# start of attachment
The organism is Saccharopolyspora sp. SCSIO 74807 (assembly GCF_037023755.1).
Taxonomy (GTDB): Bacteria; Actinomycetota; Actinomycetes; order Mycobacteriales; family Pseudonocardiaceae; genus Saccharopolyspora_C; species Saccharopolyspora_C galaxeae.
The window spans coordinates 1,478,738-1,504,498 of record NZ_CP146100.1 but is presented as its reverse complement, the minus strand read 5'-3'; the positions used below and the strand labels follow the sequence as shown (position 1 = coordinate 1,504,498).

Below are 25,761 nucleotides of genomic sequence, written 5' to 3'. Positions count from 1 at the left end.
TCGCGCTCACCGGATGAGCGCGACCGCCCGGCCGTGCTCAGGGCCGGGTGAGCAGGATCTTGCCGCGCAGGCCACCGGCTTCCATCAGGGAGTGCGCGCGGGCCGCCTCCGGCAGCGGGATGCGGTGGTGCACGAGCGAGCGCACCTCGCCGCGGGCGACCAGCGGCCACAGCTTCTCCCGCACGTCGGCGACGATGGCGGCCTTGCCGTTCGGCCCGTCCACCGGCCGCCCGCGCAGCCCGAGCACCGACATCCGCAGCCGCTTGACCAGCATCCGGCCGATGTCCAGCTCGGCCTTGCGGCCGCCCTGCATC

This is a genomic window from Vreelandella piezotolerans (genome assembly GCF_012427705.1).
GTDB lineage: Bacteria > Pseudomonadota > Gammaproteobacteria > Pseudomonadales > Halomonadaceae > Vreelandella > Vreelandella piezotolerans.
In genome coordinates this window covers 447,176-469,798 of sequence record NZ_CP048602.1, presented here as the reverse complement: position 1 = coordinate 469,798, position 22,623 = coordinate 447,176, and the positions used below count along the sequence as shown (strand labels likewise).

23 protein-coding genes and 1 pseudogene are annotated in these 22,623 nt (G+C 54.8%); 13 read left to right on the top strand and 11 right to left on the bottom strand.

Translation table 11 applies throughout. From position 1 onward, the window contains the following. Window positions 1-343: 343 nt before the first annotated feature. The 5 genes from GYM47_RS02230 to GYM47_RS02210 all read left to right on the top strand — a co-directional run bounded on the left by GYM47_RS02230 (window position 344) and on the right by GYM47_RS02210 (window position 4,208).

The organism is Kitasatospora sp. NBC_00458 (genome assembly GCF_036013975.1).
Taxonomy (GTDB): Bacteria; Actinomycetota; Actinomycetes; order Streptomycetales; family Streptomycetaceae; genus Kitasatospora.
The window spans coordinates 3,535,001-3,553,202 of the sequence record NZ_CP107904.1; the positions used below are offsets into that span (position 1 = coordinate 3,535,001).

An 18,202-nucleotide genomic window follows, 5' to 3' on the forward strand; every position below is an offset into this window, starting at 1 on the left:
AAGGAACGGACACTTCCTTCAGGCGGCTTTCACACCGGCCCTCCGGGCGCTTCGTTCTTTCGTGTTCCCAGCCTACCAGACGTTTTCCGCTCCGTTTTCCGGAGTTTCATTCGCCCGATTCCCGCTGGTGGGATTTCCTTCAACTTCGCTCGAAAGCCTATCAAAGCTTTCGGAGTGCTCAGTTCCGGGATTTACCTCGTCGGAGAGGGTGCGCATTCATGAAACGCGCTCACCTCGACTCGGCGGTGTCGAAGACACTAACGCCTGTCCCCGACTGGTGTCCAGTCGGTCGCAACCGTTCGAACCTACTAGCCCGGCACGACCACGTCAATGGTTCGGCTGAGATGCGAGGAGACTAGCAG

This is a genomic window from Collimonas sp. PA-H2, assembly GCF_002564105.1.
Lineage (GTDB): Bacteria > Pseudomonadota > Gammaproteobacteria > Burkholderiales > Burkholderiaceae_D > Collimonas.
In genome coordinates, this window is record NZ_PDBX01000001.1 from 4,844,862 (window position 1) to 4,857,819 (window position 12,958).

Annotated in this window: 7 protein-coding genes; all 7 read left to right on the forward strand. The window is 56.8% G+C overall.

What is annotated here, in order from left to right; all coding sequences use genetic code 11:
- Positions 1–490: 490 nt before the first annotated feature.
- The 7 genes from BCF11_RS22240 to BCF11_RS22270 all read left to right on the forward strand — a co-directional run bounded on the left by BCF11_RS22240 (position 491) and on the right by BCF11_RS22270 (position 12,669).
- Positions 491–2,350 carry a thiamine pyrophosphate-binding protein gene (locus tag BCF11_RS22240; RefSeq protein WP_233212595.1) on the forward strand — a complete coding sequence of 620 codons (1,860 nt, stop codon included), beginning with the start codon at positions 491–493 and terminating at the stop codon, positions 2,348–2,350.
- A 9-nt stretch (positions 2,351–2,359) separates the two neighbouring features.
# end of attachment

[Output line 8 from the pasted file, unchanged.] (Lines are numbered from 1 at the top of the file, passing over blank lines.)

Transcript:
In genome coordinates this window covers 447,176-469,798 of sequence record NZ_CP048602.1, presented here as the reverse complement: position 1 = coordinate 469,798, position 22,623 = coordinate 447,176, and the positions used below count along the sequence as shown (strand labels likewise).